How To Train A Guard Dog 

Training a guard dog involves various techniques along with some vital information you need to know about the dog’s behaviour.  It is more effective if the training is given at an early stage. For example, if the dog was never taught to jump up on people he might be hesitant in doing so while being trained.

Professional dog trainers are the best people to deal with a guard dog as they are aware of the techniques needed. However, dog owners can train their dogs to expertise skills such as obedience hunting and other kinds of dog sports.

According to Bob from Personal Protection Dogs “The first thing to think about is basic dog obedience when you want to train a guard dog.” Unlike a companion dog a guard dog is expected to obey each and every command of his master and with immediate effect. Using hand signals teach the dog verbal commands such as come, stay, sit, lay down and heel.  The dog should only accept commands from the owner or the handler and no one else while training. This is a very important factor in the training as the motive is beaten if an intruder is able to control the dog by using the same verbal commands. Accepting treats from a stranger must be stopped as they may be dangerous.

Barking at a stranger or intruders is the next important step.  Train your dog to bark when someone comes to the house and then give a command to stop, making it clear that the person is friendly. When a stranger approaches allow the dog to continue barking until you ask him to stop.  A form of this technique can be done by training the dog to go to a family member when something unusual happens. This can be done by letting the dog bark and calling it to be rewarded with a treat or toy. The idea behind this is to develop a reflex at the sight of an unusual event the dog barks and alerts the family.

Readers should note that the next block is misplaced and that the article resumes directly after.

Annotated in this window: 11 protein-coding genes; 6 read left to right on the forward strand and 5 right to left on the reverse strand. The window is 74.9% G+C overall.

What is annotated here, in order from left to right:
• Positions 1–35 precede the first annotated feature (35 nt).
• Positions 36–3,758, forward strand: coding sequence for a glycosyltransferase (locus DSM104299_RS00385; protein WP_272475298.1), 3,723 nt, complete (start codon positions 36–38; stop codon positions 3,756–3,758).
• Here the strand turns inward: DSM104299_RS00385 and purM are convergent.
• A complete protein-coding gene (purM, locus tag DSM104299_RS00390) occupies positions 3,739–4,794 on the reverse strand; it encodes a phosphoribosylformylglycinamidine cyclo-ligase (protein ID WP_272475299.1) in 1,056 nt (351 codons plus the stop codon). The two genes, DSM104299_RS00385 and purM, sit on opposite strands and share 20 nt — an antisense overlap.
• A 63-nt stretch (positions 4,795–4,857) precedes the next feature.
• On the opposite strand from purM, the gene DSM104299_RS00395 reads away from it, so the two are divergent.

Teaching the dog to remain indifferent to other animals is also an important factor to be taught during training.  This would include not being aggressive towards other dogs or cats and not to peruse a female dog in heat. The dog should also be made familiar to the boundaries of the owner’s property, so it doesn’t go beyond the property line in such events such as chasing an intruder.

A guard dog is also trained to lay an attack on an intruder with immediate action to the owner’s command or when the dog perceives a potential threat.  Do not leave the dog with visitors, as they may see the dog as a normal pet, but the dog might harm them by misinterpreting their actions or gestures as threatening.   

A guard dog should be made familiar with the trainer but other members of the family too.  All of them should interact with their dog. This gives the dog the reassurance that they are part of the pack and not any kind of threat.

 

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